All Russians Love Birch Trees
All Russians Love Birch Trees
Other Press (NY), Paperback, 9781590515846, 323pp.
Publication Date: January 7, 2014
Set in Frankfurt, All Russians Love Birch Trees follows a young immigrant named Masha. Fluent in five languages and able to get by in several others, Masha lives with her boyfriend, Elias. Her best friends are Muslims struggling to obtain residence permits, and her parents rarely leave the house except to compare gas prices. Masha has nearly completed her studies to become an interpreter, when suddenly Elias is hospitalized after a serious soccer injury and dies, forcing her to question a past that has haunted her for years.
Olga Grjasnowa has a unique gift for seeing the funny side of even the most tragic situations. With cool irony, her debut novel tells the story of a headstrong young woman for whom the issue of origin and nationality is immaterial her Jewish background has taught her she can survive anywhere. Yet Masha isn t equipped to deal with grief, and this all-too-normal shortcoming gives a particularly bittersweet quality to her adventures.
“All Russians Love Birch Trees by Olga Grjasnowa is an astounding debut novel, both political and personal, sexual and full of grief. It captures beautifully and viscerally what it’s like to lose your home due to traumatic events, what it’s like to be neither a tourist nor a native no matter where you go looking for what’s missing in you. To paraphrase Yevtushenko’s famous line – borders are scars on the face of the planet. This book proves it, and how.” —Ismet Prcic, author of Shards, a New York Times Notable Book of the Year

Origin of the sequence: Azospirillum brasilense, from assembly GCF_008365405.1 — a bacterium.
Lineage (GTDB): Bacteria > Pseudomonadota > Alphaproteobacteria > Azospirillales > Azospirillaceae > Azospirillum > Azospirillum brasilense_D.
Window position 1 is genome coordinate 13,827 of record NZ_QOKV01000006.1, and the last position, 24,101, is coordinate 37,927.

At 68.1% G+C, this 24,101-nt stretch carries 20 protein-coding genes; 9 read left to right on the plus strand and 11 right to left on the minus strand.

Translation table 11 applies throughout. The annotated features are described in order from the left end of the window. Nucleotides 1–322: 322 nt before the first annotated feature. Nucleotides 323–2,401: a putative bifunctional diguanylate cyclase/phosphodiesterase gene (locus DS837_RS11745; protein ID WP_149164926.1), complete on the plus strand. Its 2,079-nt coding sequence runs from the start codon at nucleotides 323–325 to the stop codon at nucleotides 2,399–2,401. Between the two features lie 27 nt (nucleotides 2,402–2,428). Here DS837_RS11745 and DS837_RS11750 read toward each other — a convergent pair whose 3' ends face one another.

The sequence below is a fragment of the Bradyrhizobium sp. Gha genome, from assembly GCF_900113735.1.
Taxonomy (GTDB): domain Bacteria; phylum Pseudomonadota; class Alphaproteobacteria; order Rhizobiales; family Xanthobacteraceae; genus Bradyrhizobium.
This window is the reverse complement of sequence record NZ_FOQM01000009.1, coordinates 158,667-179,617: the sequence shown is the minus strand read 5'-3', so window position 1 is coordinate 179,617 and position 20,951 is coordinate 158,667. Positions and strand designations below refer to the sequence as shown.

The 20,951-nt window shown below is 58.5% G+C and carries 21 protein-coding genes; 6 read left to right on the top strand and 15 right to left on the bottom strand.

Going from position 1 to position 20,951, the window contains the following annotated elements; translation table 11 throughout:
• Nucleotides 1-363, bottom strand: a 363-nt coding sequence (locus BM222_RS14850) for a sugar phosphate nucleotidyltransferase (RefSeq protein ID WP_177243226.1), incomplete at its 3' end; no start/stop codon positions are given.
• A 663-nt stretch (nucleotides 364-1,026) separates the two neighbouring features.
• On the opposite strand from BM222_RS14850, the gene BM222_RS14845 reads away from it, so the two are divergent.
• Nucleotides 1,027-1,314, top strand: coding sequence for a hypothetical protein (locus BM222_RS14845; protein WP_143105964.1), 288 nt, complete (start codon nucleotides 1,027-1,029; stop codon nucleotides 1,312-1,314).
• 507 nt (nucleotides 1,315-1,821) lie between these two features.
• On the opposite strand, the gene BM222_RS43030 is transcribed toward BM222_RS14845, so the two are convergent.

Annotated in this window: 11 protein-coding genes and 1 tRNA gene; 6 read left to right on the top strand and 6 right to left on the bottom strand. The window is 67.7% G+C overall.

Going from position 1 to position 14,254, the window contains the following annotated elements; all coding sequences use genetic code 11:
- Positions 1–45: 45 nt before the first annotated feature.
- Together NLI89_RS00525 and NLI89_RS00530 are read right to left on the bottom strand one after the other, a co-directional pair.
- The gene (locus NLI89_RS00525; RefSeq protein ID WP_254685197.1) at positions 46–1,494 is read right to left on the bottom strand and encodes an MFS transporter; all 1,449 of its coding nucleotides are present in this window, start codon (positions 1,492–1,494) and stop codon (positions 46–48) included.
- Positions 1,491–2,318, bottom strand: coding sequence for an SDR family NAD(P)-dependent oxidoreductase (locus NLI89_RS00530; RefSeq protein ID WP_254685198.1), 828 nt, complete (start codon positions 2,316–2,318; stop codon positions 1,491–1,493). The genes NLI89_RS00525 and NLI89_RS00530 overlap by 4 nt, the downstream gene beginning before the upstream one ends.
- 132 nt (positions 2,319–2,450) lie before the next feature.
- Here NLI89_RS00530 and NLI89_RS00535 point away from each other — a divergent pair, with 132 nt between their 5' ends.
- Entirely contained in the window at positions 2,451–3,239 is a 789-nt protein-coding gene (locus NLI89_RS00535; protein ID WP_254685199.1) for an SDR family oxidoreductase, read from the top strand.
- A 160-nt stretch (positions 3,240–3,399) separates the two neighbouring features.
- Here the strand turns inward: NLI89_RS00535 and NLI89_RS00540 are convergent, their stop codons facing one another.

“Olga Grjasnowa paints a searing portrait of young adulthood in this ambitious novel, as we follow her characters from Frankfurt to Jerusalem, from their haunted pasts and into their uncertain futures. Darkly funny and totally devastating, All Russians Love Birch Trees will haunt you.” —Leigh Stein, author of The Fallback Plan
"A thoughtful, melancholy study of loss." —Kirkus
"[A] provocative first novel." —O Magazine
“[Grjasnowa] reveals herself to be an expert chronicler of modern displacement and of the scars left by the wars that followed the Soviet Union’s breakup.” —Publishers Weekly
“An extremely compelling read… just because you have an unusual background, doesn't mean you know how to tell a good story, and this is something that Grjasnowa certainly knows how to do…Grjasnowa has strong voice, which she has applied to a very ambitious and seemingly personal subject, to give us an admirable debut novel…a truly gifted writer…[who] has a very bright future ahead of her...”—Yahoo! Voices
“We know about the immigrant perspective from an American perspective, but Grjasnowa gives us a fresh, important understanding from the European perspective…Grjasnowa tells her story effectively because she works through the personal, which results in a touching and thought-provoking debut novel.”—Library Journal